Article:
We examine the second, regionalization approach in another research article. Article III (Chapter 4) presents a computational framework that allows the automated, site-specific (regionalized) generation and assessment of cradle-to-gate agricultural unit process datasets. The framework facilitates the transformation of publicly available spatial (raster) data into comprehensive unit process datasets using default data from Version 3.2 of the ecoinvent database and the emission models from the World Food Life Cycle Database (WFLDB) guidelines. To illustrate the application of our framework, we describe its key features and present a case study on rapeseed production in Germany. Our study shows that automatically generating regionalized cultivation datasets harbors great potential for improving the accuracy of agricultural unit process datasets in LCA applications. With 580,000 datasets, the case study presented is likely the most comprehensive cradle-to-gate LCA on the climate change and eutrophication impacts of rapeseed cultivation in Germany.
Our research demonstrates that both prioritization and regionalization are valid, useful approaches to improving the data foundation of LCA-based decision-making. The prioritization framework makes it easier to align data collection efforts in LCI databases with those datasets that are the most important in terms of their overall influence on the quality of the database. Focusing research efforts on these processes makes it possible to effectively improve the datasets that play a dominant role in nearly every LCA application. Our research provides valuable new design knowledge in the form of operational principles that can be applied and adapted in other, as yet unstudied fields. Our framework for regionalized LCI modeling makes it easier to automatically generate high-resolution agricultural process datasets for all major crops and all regions around the world. The framework improves the geographical representativeness and reproducibility of agricultural datasets and offers new possibilities for their aggregation and analysis. Finally, the design knowledge that we develop provides a starting point for enhancing the utility of LCA, particularly in the context of other environmental system analysis tools.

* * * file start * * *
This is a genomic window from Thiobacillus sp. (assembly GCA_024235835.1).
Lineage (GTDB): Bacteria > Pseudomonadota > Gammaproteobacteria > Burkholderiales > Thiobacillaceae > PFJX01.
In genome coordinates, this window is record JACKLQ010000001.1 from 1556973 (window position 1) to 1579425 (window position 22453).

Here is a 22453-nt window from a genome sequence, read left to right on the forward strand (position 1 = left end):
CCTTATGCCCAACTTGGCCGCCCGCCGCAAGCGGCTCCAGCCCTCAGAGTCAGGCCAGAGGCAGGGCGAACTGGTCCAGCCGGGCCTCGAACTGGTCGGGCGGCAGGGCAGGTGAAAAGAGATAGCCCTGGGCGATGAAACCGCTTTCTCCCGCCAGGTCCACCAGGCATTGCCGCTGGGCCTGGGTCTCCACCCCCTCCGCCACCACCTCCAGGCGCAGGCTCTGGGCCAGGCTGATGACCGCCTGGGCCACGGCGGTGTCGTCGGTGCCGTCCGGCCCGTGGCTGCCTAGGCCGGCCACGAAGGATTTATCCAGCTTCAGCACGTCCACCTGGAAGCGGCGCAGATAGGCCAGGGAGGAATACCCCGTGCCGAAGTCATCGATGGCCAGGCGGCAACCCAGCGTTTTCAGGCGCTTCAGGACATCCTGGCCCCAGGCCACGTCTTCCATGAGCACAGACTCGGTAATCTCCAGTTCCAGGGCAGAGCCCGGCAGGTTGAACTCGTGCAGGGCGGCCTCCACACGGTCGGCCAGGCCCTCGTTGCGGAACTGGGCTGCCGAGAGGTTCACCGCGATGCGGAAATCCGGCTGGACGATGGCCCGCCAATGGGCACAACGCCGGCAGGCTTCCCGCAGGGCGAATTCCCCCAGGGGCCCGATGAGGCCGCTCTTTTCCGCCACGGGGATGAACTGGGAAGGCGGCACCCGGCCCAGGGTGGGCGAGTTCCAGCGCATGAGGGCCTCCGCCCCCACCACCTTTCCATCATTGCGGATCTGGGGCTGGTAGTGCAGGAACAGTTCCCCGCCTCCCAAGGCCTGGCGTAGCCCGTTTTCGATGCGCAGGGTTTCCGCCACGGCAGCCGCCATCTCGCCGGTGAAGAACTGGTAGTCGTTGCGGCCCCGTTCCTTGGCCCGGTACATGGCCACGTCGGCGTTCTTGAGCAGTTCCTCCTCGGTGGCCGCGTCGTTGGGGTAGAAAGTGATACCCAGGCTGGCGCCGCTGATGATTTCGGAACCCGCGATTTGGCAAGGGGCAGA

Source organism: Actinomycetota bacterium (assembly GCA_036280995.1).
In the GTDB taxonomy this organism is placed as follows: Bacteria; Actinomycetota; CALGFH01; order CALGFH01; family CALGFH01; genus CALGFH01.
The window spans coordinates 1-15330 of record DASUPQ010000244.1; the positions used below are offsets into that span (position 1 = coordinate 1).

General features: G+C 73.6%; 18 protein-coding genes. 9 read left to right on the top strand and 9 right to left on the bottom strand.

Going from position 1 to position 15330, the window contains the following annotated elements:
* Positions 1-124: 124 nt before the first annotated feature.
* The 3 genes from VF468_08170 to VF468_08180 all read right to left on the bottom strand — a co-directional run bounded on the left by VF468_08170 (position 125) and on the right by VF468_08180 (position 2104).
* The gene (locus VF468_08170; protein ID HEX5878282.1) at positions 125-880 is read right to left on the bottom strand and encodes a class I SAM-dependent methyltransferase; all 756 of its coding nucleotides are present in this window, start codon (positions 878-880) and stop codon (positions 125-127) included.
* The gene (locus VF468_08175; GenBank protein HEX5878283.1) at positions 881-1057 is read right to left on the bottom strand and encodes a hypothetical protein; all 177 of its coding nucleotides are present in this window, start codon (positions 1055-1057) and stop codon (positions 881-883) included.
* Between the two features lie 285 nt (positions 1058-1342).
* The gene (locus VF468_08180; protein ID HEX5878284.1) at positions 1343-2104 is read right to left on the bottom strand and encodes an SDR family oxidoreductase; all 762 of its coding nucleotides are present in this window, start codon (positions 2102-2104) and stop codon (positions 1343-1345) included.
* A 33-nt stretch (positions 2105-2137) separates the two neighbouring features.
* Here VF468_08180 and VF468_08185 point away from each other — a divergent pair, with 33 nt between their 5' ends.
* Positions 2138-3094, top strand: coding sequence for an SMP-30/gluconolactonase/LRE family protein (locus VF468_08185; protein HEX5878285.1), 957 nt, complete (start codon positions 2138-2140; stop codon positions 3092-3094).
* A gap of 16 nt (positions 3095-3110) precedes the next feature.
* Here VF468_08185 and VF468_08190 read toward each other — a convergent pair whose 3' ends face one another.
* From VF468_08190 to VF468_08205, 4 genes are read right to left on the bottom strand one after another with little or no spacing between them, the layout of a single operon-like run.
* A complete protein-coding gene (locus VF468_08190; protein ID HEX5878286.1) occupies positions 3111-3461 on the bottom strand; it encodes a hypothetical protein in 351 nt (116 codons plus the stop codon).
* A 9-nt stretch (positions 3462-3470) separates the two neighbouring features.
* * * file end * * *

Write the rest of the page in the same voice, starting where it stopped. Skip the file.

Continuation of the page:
Abstract

Life Cycle Assessment (LCA) is perhaps the leading technique for assessing the environmental impact of products over their entire life cycle, and currently plays a decisive role in the field of environmental management. The technique is highly data-intensive and would be practically impossible without using the background unit process datasets provided by Life Cycle Inventory (LCI) databases. A typical product life cycle covers thousands of unit processes, each of which needs to be described with exchange flow data. Although the increased availability of LCI databases has substantially decreased the amount of work involved in conducting an LCA, the high costs associated with data collection still impose substantial limitations on the quality of LCA. These limitations either take the form of uncertain or incomplete background data, which must be gathered and maintained at great effort, or an excessively generic representation of highly context-dependent activities, for example, agricultural work.
The overall goal of this dissertation is to increase the efficiency and effectiveness of data collection in LCA by means of two novel and complementary solutions based on information systems (IS). The first solution is a statistical prioritization approach that directs LCI database improvement efforts toward datasets of key importance in terms of their potential influence on overall database quality. This approach aims to increase the effectiveness of data collection for LCI databases. The second solution is a computational framework that facilitates the automated generation of regionalized cultivation datasets on the basis of publicly available spatial (raster) data. This approach aims to increase the efficiency and quality of unit process dataset generation in the important domain of agricultural LCAs.